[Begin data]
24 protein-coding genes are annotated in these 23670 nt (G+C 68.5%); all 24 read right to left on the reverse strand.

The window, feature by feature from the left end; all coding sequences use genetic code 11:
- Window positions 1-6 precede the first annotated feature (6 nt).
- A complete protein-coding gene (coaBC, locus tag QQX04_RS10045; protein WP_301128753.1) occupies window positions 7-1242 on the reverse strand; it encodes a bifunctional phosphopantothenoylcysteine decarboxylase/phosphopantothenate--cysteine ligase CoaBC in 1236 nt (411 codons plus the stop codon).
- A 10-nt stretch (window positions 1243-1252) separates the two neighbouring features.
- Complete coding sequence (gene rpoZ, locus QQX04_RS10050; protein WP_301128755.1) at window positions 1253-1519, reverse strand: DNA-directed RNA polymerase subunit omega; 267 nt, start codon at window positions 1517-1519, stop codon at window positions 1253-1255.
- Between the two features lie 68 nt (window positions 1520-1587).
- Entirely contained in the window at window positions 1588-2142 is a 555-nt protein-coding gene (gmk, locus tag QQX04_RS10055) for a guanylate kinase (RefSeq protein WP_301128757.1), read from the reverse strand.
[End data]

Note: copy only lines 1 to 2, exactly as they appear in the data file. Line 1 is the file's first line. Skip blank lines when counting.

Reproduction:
24 protein-coding genes are annotated in these 23670 nt (G+C 68.5%); all 24 read right to left on the reverse strand.

The window, feature by feature from the left end; all coding sequences use genetic code 11: